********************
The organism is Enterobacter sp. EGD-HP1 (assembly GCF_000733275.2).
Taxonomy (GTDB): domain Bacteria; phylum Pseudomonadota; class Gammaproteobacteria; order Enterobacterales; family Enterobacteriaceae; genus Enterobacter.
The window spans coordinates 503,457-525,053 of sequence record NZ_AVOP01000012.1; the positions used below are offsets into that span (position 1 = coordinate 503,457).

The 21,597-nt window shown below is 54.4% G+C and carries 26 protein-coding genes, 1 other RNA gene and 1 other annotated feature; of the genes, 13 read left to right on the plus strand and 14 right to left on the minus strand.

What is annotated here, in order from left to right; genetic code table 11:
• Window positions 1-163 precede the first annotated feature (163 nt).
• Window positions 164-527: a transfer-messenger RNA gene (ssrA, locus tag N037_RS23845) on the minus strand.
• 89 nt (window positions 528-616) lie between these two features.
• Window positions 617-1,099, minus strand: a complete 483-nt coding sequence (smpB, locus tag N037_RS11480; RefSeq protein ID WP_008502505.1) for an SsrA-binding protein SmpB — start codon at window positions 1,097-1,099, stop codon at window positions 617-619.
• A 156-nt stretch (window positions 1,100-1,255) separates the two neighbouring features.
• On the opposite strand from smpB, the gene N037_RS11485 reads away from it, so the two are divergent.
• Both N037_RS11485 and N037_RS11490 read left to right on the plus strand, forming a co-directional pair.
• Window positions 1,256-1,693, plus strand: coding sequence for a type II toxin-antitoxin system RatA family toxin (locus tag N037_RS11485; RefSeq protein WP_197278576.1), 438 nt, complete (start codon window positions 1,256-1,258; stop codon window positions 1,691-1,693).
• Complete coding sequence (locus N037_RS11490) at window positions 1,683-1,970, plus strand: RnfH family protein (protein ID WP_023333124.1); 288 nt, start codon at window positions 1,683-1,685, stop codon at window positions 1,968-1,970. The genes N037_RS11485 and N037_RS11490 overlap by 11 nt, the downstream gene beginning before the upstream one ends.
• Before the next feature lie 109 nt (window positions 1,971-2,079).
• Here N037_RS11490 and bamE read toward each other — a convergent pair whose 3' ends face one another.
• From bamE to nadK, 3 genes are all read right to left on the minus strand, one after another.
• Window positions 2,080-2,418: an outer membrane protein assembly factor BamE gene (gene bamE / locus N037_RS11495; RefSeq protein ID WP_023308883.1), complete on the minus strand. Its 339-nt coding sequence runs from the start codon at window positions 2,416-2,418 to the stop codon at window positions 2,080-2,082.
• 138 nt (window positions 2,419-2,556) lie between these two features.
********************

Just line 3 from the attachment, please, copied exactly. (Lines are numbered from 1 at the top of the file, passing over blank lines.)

The window spans coordinates 503,457-525,053 of sequence record NZ_AVOP01000012.1; the positions used below are offsets into that span (position 1 = coordinate 503,457).